January 6, 2012


Call the Senate's bluff on recess appointments (Steven G. Bradbury and John P. Elwood, October 15, 2010, Washington Post)

[T]he Senate cannot constitutionally thwart the president's recess appointment power through pro forma sessions.

Historically, the recess appointments clause has been given a practical interpretation. As Alexander Hamilton wrote in Federalist No. 67, the clause enables the president to keep the government fully staffed when the Senate is not "in session for the appointment of officers."

In a 1905 report that the Senate still considers authoritative, the Senate Judiciary Committee recognized that a "Recess of the Senate" occurs whenever the Senate is not sitting for the discharge of its functions and when it cannot "participate as a body in making appointments." The committee cautioned that a "recess" means "something actual, not something fictitious." The executive branch has long taken the same common-sense view. In 1921, citing opinions of his predecessors dating back to the Monroe administration, Attorney General Harry M. Daugherty argued that the question "is whether in a practical sense the Senate is in session so that its advice and consent can be obtained. To give the word 'recess' a technical and not a practical construction, is to disregard substance for form."

The Senate, of course, does not meet as a body during a pro forma session. By the terms of the recess order, no business can be conducted, and the Senate is not capable of acting on the president's nominations. That means the Senate remains in "recess" for purposes of the recess appointment power, despite the empty formalities of the individual senators who wield the gavel in pro forma sessions.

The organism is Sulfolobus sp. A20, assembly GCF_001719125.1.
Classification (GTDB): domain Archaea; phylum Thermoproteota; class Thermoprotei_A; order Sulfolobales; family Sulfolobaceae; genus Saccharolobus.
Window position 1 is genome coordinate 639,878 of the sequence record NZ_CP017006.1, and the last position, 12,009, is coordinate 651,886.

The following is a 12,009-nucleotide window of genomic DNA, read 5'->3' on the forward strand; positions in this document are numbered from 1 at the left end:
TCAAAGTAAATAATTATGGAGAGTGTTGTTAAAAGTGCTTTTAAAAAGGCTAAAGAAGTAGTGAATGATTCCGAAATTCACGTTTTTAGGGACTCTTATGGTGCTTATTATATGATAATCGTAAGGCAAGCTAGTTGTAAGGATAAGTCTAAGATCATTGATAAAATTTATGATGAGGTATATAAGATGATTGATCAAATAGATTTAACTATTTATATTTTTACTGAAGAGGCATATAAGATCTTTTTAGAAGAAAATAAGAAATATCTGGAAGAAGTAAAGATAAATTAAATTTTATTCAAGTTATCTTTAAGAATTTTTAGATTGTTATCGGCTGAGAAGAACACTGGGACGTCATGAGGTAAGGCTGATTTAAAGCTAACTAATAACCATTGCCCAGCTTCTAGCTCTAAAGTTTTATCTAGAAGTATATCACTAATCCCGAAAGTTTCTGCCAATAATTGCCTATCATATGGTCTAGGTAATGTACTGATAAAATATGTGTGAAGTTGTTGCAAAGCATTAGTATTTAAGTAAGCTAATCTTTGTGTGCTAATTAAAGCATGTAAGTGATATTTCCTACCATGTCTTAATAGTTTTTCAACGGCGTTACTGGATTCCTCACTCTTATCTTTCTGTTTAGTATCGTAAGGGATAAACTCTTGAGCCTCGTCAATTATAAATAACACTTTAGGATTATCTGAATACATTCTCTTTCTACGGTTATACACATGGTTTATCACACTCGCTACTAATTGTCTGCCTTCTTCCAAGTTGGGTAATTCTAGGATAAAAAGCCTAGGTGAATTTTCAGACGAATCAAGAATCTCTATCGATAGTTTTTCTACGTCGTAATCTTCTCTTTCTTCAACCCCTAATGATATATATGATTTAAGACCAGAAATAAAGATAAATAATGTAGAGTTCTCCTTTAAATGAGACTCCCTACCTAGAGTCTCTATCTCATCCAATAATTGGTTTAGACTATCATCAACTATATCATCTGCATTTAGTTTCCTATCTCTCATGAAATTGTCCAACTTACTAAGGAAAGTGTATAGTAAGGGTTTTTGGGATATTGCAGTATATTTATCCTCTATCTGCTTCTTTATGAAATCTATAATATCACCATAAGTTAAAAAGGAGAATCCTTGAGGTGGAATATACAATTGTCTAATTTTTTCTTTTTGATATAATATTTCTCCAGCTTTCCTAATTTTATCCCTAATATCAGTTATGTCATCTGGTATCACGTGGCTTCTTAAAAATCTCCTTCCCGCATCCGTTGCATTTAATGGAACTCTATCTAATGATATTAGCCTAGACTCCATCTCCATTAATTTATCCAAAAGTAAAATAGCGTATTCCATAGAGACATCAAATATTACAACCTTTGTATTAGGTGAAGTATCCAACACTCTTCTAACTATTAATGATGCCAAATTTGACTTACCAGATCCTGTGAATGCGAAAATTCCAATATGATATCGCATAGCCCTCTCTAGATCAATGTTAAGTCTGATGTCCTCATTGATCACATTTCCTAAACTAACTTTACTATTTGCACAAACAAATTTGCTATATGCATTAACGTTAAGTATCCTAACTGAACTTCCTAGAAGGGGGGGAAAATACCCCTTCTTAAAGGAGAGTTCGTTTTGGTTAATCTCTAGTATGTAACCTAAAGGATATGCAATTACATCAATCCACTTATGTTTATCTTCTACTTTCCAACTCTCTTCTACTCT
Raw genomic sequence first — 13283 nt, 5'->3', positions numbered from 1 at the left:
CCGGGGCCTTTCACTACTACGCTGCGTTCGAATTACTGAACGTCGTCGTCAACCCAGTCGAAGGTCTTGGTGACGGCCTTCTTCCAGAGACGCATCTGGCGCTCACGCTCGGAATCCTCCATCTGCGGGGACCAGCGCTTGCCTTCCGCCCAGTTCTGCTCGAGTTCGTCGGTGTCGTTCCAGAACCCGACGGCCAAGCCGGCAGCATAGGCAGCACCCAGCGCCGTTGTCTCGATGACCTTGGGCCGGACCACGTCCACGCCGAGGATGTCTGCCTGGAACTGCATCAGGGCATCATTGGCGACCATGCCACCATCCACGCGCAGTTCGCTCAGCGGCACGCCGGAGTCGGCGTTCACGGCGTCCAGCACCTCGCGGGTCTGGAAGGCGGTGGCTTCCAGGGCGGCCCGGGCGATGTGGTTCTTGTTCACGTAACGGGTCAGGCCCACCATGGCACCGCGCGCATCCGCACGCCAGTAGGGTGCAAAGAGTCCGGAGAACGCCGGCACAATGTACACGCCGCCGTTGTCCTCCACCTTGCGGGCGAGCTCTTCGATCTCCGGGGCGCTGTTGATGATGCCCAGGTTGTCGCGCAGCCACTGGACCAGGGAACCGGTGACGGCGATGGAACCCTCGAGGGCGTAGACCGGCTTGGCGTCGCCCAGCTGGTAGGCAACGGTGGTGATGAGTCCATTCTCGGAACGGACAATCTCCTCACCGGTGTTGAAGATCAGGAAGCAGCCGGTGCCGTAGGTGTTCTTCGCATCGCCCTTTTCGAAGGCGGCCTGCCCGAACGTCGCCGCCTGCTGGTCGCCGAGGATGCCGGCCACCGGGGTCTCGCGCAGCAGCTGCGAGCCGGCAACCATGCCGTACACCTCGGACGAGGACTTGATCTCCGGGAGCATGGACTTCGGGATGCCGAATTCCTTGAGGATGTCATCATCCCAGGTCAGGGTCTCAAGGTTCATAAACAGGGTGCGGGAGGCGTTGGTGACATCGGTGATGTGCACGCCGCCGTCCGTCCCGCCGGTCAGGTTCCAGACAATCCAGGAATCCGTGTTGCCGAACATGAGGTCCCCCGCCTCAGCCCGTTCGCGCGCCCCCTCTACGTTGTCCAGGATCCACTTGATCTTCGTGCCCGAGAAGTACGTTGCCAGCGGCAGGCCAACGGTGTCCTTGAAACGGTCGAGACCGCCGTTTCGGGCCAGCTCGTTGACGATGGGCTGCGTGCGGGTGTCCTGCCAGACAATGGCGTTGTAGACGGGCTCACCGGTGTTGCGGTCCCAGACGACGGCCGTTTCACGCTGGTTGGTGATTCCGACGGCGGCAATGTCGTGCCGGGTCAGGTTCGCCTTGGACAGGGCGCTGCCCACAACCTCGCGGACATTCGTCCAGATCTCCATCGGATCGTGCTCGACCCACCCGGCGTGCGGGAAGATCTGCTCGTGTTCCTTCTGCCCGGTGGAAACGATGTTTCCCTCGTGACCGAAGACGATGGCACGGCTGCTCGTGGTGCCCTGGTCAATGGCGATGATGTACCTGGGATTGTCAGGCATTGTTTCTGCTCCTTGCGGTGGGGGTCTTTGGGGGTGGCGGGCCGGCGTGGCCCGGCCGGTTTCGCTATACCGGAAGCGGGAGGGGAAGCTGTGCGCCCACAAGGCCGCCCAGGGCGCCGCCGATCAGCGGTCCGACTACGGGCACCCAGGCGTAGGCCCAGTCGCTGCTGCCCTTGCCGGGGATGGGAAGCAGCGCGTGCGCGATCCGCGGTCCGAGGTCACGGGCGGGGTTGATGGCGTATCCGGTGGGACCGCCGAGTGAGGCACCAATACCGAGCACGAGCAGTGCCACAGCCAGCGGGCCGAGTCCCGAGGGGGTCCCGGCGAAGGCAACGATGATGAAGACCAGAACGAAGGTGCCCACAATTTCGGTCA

The writers are Washington attorneys. From 2005 to 2009, Bradbury headed the Office of Legal Counsel in the Justice Department, and Elwood served as deputy assistant attorney general. Although Bradbury was nominated as assistant attorney general in 2005, his nomination was never voted on by the full Senate. Individual senators put holds on the nomination, and Senate leaders instituted pro forma sessions to prevent a recess appointment.

...it's only unconstitutional when the other party does it.

Posted by at January 6, 2012 6:26 PM

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